A bitter battle looms — as brutal as any during the Super League war — between the NRL administration and player managers over Rugby League Central’s plans to reform the agent accreditation system.
The code’s 110 accredited player managers have formed a union and have threatened legal action to resist the administration’s attempts to make them accountable to the same NRL rules by which players and officials must abide.
Making change: NRL COO Nick Weeks and CEO Todd Greenberg.CREDIT:BEN RUSHTON
The agents insist on retaining the current system of self-regulation.
A meeting at RL Central on Monday, attended by only a handful of agents, ended with NRL chief operating officer Nick Weeks reiterating that the commitment to reform across the game was widespread and insisting the strength of resolve at NRL headquarters was very strong.
A similar meeting will be held in Brisbane on Tuesday.
“There’s a smash-up coming,” one official said. “It’s driven by the contest between our desire to fix a system of agent accreditation that is clearly broken, and the will of agents to retain a system of self-regulation under which they remain unaccountable.”
Negotiations between Weeks and the agents over reform began early this year but resulted in the agents combining to form their own union to fight it. They withdrew from negotiations last month and the majority have refused to engage on the substance of the reform since. Instead, they have engaged lawyers and threatened to seek an injunction to stop any attempts to submit them to jurisdiction under NRL rules. NRL clubs and the RLPA support the administration’s insistence on replacing the current system where the NRL has only one vote on the seven-man committee regulating the action of agents.
The one constant question throughout 2018, during meetings between NRL chief executive Todd Greenberg, Weeks and the NRL’s 16 clubs, has been: “When are you going to fix the agent accreditation scheme?” Under the proposed reform, the NRL and RLPA would take joint control of the accreditation and discipline process, dismantling the current committee where agents have three representatives.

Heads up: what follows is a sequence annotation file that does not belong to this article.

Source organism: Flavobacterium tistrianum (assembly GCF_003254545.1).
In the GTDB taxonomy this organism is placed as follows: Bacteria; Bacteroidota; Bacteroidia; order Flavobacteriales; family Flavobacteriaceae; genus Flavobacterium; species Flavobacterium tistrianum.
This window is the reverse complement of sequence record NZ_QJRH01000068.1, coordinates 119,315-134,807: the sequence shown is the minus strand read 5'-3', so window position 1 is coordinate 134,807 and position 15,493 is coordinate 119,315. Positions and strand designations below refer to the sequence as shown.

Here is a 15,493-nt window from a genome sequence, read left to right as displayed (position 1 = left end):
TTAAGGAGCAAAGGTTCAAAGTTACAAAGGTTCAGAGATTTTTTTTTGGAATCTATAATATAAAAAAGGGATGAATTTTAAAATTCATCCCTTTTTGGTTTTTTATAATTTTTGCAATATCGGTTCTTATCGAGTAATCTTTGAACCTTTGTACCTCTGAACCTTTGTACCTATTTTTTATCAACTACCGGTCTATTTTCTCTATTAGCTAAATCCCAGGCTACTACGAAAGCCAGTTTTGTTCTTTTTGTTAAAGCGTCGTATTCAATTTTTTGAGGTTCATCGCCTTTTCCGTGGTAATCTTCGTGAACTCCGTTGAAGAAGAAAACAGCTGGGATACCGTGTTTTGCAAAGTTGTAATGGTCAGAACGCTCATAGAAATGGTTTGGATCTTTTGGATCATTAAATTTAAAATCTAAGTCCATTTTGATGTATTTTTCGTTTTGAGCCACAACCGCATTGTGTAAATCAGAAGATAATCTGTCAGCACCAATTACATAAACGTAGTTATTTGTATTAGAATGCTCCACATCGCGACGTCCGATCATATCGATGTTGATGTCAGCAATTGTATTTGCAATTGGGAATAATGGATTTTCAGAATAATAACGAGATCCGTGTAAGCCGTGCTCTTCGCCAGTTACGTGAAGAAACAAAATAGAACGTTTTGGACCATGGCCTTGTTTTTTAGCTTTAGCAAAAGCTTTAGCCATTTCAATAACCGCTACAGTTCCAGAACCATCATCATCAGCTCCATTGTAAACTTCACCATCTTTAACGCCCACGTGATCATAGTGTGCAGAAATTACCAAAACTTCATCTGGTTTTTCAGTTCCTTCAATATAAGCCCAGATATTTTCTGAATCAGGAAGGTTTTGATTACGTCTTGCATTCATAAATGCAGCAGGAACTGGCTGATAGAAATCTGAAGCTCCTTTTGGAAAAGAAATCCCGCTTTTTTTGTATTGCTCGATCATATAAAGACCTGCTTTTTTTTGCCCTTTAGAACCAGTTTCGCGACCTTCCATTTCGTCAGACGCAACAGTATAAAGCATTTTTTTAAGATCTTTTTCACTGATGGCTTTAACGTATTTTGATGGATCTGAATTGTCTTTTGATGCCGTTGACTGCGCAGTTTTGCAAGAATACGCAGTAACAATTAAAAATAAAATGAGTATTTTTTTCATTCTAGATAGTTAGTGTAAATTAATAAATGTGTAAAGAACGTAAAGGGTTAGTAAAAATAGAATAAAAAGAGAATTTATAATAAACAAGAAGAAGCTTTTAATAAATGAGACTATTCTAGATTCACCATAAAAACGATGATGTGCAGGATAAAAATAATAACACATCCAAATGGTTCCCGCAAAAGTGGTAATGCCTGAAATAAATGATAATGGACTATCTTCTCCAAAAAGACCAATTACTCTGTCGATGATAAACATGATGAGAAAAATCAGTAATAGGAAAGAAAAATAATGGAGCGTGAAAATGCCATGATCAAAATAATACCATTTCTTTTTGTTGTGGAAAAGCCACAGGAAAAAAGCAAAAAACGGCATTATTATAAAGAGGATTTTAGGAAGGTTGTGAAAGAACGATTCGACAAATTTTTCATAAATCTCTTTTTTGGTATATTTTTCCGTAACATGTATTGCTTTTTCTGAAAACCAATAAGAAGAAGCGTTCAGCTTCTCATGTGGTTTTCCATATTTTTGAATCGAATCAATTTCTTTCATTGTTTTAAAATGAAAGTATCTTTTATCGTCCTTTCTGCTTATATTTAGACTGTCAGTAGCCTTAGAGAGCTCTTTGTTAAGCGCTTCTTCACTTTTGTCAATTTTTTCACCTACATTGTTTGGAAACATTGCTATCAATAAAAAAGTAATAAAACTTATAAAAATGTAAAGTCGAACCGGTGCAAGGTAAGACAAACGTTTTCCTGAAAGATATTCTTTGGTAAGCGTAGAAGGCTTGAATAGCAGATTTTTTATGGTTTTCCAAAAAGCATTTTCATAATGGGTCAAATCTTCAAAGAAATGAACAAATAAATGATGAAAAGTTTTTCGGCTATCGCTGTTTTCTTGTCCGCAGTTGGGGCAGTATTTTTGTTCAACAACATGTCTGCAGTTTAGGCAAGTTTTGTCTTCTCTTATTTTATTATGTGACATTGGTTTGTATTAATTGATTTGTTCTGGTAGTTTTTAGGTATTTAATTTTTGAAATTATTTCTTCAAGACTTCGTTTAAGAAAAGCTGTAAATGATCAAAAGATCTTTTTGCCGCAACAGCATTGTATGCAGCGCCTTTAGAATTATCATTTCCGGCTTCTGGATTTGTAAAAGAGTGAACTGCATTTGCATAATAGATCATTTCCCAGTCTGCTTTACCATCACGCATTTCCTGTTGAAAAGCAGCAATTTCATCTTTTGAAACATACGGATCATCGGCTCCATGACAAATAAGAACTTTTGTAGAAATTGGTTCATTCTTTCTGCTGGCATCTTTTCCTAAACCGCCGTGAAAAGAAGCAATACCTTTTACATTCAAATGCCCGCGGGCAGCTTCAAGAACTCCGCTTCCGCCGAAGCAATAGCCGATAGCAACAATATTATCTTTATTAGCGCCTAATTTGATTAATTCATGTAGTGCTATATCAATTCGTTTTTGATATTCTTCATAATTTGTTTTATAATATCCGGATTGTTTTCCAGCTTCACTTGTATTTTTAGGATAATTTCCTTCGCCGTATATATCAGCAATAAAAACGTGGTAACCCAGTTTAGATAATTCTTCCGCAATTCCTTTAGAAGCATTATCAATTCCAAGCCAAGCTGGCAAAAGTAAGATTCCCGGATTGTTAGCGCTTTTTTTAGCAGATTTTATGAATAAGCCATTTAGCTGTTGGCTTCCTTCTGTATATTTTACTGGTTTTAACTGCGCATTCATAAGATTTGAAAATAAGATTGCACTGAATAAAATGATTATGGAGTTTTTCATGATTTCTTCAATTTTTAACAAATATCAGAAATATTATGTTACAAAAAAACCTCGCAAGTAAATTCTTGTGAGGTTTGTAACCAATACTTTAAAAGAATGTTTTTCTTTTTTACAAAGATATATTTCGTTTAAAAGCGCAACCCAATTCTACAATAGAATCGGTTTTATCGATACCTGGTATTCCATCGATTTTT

No agent has been accountable for the salary cap breaches at Parramatta and Manly. Seven club officials were thrown out of the game and $1.75m in fines were imposed on the two clubs, but no player agent has been disciplined for his involvement in facilitating the deals that breached the cap.
The inability of the game to investigate or sanction agents for their conduct in these large-scale salary cap matters undermines the credibility of the sport. It also tars all agents with the same brush as their unscrupulous colleagues. Agents extract about $10m a year from the code’s economy, a sum equivalent to the salary cap of one NRL club.
Over the past 15 years, player salaries have compounded at a rate of 10 per cent per year while player managers have put their hands out for 7 per cent commission.
While some have a genuine desire to enhance the professional and emotional advancement of players, many have a client list so long they cannot possibly service them all.
Of the NRL’s 110 accredited agents, less than 20 have viable businesses.
Of the 5000 players they represent, only about 500 are professional rugby league players. The balance is made up primarily of under-age players. While the legal action to injunct the NRL’s reform plan is being funded by the biggest earning agents, the fight is being led by the old-school managers who have benefited from self-regulation the past 15 years.
Many of the younger agents support a new scheme. They want reform and an opportunity to compete on a level playing field. Obviously, the NRL administration will hope some of these agents splinter away from those who oppose the scheme.
The NRL insists the reform process is not about reducing the fees that agents can charge but rather ensuring they provide a professional service.
A significant problem with the current system is that it allows agents to sign fixed term agency contracts that provide no opportunity for player to get out of the deal. This is unprecedented in Australian and global sport. There are cases where players have signed 10-year contracts (effectively a lifetime deal for a player) with no opportunity to break that deal if the player wants to leave because he is unhappy with the service. The reform model would continue to allow long-term deals but would grant a player or agent a reasonable opportunity to extract himself from the relationship.
In June last year, the current seven-person accreditation committee introduced a rule which allowed a player to terminate the contractual relationship with an agent who is sanctioned for a breach of its rules. However, any management agreement signed before June 2017 was quarantined from this rule.
Furthermore, with no agents sanctioned in the past two and a half years, the rule has proved meaningless.
Roy Masters is a Sports Columnist for The Sydney Morning Herald.